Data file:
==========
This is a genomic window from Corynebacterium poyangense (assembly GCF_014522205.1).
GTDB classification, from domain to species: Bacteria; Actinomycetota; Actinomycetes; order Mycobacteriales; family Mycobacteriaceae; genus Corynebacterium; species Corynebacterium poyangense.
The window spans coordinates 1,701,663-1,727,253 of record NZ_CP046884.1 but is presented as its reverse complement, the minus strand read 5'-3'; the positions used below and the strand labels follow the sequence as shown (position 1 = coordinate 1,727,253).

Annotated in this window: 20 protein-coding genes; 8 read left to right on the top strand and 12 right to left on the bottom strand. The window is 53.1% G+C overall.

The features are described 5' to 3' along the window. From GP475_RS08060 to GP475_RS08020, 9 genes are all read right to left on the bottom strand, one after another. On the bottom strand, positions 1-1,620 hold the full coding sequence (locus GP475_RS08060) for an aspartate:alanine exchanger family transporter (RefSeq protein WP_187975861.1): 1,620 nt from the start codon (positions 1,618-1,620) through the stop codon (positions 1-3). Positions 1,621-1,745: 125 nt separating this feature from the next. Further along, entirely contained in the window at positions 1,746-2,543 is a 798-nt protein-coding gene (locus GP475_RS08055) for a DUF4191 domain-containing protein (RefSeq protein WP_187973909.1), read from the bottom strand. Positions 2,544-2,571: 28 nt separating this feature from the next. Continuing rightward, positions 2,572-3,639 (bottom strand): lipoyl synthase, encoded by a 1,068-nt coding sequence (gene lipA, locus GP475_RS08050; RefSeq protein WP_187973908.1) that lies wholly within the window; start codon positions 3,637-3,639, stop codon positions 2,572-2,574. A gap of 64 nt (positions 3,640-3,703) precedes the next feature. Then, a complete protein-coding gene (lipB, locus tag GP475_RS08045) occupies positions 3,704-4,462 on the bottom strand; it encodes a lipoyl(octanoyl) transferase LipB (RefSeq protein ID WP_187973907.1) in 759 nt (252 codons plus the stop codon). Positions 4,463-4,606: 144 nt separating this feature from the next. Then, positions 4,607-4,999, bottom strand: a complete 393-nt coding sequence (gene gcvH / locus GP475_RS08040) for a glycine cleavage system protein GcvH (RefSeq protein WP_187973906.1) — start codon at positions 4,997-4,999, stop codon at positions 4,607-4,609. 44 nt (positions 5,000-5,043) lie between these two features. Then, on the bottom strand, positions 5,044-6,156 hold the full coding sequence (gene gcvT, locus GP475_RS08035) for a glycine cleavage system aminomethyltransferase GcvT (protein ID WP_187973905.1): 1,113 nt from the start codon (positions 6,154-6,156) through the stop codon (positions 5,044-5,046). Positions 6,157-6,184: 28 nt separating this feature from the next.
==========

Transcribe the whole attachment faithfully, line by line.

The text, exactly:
This is a genomic window from Corynebacterium poyangense (assembly GCF_014522205.1).
GTDB classification, from domain to species: Bacteria; Actinomycetota; Actinomycetes; order Mycobacteriales; family Mycobacteriaceae; genus Corynebacterium; species Corynebacterium poyangense.
The window spans coordinates 1,701,663-1,727,253 of record NZ_CP046884.1 but is presented as its reverse complement, the minus strand read 5'-3'; the positions used below and the strand labels follow the sequence as shown (position 1 = coordinate 1,727,253).

Annotated in this window: 20 protein-coding genes; 8 read left to right on the top strand and 12 right to left on the bottom strand. The window is 53.1% G+C overall.

The features are described 5' to 3' along the window. From GP475_RS08060 to GP475_RS08020, 9 genes are all read right to left on the bottom strand, one after another. On the bottom strand, positions 1-1,620 hold the full coding sequence (locus GP475_RS08060) for an aspartate:alanine exchanger family transporter (RefSeq protein WP_187975861.1): 1,620 nt from the start codon (positions 1,618-1,620) through the stop codon (positions 1-3). Positions 1,621-1,745: 125 nt separating this feature from the next. Further along, entirely contained in the window at positions 1,746-2,543 is a 798-nt protein-coding gene (locus GP475_RS08055) for a DUF4191 domain-containing protein (RefSeq protein WP_187973909.1), read from the bottom strand. Positions 2,544-2,571: 28 nt separating this feature from the next. Continuing rightward, positions 2,572-3,639 (bottom strand): lipoyl synthase, encoded by a 1,068-nt coding sequence (gene lipA, locus GP475_RS08050; RefSeq protein WP_187973908.1) that lies wholly within the window; start codon positions 3,637-3,639, stop codon positions 2,572-2,574. A gap of 64 nt (positions 3,640-3,703) precedes the next feature. Then, a complete protein-coding gene (lipB, locus tag GP475_RS08045) occupies positions 3,704-4,462 on the bottom strand; it encodes a lipoyl(octanoyl) transferase LipB (RefSeq protein ID WP_187973907.1) in 759 nt (252 codons plus the stop codon). Positions 4,463-4,606: 144 nt separating this feature from the next. Then, positions 4,607-4,999, bottom strand: a complete 393-nt coding sequence (gene gcvH / locus GP475_RS08040) for a glycine cleavage system protein GcvH (RefSeq protein WP_187973906.1) — start codon at positions 4,997-4,999, stop codon at positions 4,607-4,609. 44 nt (positions 5,000-5,043) lie between these two features. Then, on the bottom strand, positions 5,044-6,156 hold the full coding sequence (gene gcvT, locus GP475_RS08035) for a glycine cleavage system aminomethyltransferase GcvT (protein ID WP_187973905.1): 1,113 nt from the start codon (positions 6,154-6,156) through the stop codon (positions 5,044-5,046). Positions 6,157-6,184: 28 nt separating this feature from the next.